Sunday, November 15, 2009

Northwest, the Polar Routes, c. 1954

Polar Projected Maps are somehow alluringly dynamic, especially when spanned by the daring navigations of the pioneering airlines of the post-war era. In this category, none is a better example than Northwest Orient, a carrier which early on challenged the limits of American intercontinental contact with an intrepidation rivaled only by the exotic ports of Pan Am.

Northwest has stayed true to its patron cities, as forty and fifty years on, NWA is still strong in Detroit, Minneapolis, Seattle, Milwaukee, and keeps its mighty Pacific hub at Tokyo (although now out at Narita, when at the time it was at Haneda).

The above Asiatic route crests at Anchorage, and with seemingly-necessary stops at the tiny, frigid island airstrips at Shemya and Chitose, before plunging down the rim of the Pacific to arrive at Tokyo, with an onward network spanning to Okinawa, Seoul, Taipei, Hong Kong, and Manila.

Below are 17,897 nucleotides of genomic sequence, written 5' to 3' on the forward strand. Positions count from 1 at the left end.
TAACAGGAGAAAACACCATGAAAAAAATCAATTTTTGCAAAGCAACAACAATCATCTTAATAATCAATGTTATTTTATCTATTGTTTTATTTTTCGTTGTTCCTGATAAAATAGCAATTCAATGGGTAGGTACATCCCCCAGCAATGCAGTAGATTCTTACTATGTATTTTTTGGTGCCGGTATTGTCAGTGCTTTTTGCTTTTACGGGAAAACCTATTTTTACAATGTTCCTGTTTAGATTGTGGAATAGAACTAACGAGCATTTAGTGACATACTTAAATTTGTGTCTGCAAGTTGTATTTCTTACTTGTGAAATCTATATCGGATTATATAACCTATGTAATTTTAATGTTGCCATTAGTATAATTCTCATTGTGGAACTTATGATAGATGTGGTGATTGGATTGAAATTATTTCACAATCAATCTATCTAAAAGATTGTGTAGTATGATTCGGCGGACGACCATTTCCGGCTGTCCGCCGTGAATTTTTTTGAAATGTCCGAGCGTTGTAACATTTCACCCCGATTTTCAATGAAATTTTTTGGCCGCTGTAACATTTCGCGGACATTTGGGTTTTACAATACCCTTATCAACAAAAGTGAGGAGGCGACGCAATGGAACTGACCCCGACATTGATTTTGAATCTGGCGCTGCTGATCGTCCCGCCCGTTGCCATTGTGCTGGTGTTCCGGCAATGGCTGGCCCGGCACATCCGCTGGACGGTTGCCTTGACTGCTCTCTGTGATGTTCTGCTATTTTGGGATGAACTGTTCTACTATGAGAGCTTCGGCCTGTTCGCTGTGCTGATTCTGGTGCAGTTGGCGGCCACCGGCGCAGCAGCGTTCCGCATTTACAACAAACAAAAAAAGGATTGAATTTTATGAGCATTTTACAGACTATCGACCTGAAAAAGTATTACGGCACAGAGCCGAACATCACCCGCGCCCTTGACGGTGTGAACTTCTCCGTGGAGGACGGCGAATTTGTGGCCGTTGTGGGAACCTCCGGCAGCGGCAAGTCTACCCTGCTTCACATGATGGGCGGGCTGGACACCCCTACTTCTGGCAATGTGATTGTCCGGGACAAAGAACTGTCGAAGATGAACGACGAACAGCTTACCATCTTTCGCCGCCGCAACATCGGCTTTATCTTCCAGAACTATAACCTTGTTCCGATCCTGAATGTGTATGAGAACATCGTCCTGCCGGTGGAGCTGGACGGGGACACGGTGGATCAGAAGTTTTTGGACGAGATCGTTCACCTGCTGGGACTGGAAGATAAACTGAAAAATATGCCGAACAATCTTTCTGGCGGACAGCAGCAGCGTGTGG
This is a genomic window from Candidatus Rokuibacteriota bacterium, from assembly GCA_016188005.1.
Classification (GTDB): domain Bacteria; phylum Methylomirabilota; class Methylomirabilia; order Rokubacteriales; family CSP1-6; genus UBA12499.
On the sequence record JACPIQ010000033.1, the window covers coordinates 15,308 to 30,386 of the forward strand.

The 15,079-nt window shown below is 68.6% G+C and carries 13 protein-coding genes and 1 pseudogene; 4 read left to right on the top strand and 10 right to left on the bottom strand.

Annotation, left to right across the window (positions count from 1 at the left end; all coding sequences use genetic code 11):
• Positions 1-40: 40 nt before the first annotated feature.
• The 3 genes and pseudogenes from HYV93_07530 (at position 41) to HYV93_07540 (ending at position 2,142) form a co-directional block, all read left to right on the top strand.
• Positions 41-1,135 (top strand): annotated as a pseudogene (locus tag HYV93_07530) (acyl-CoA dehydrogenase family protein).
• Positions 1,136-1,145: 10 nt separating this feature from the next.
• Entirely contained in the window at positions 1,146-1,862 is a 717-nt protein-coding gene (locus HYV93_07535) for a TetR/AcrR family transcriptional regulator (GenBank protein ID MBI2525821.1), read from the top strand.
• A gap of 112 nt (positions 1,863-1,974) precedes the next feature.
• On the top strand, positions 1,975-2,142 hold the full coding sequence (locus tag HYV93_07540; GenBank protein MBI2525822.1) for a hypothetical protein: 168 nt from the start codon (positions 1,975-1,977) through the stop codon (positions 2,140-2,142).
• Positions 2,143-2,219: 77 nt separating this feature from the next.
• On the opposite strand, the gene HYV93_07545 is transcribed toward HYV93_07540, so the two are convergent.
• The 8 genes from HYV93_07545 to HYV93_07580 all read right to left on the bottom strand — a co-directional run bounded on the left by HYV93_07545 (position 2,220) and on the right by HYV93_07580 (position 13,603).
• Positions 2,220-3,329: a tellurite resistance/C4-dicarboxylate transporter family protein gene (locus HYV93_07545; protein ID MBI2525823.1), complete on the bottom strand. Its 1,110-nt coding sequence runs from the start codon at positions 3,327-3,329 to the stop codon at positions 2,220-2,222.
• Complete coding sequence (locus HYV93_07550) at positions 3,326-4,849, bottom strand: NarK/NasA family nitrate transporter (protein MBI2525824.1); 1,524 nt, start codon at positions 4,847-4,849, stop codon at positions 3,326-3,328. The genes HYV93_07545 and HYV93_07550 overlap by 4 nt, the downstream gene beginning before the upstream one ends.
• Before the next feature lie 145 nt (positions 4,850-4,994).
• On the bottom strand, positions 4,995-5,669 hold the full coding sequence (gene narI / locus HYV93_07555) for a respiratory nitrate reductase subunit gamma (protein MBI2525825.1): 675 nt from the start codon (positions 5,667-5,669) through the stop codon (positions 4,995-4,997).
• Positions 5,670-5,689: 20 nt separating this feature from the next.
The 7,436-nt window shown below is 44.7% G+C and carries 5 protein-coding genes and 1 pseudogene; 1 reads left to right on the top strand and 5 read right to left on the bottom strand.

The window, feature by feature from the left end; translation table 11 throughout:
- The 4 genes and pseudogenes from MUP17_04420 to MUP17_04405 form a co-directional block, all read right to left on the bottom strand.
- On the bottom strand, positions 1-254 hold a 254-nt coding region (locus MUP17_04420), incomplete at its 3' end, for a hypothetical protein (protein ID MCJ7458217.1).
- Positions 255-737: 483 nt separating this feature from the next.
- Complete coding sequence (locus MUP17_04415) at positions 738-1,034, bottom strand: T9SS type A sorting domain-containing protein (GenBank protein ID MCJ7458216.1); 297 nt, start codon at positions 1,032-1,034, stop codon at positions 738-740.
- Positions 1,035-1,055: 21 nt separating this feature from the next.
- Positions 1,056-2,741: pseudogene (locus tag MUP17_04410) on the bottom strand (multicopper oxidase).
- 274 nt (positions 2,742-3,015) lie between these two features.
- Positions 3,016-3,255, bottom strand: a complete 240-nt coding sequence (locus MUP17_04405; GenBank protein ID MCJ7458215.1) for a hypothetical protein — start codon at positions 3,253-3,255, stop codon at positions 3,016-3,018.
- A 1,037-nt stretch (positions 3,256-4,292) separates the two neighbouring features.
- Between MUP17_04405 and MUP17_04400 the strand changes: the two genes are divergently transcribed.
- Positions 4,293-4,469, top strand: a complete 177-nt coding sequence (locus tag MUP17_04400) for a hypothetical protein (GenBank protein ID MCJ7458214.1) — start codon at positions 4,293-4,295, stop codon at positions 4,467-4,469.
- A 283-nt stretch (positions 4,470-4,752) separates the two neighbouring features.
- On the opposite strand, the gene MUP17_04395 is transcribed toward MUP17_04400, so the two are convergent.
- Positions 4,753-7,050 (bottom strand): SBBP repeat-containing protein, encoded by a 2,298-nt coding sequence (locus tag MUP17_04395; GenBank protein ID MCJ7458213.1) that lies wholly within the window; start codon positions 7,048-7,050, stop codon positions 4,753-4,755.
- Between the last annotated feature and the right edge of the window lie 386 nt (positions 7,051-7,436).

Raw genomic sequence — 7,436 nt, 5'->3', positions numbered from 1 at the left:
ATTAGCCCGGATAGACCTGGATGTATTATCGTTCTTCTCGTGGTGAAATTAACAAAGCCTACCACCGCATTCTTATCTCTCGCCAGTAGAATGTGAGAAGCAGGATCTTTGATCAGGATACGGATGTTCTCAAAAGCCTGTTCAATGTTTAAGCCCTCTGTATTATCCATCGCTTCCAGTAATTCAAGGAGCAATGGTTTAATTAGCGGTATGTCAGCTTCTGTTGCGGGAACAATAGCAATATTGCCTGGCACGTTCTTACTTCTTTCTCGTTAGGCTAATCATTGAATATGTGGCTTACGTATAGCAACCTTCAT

Northwest has a rich and proud history, which somewhat sadly is in the process of being painted over in Delta's livery, which swallowed NWA for its strong Asian presence, particularly its Tokyo hub.

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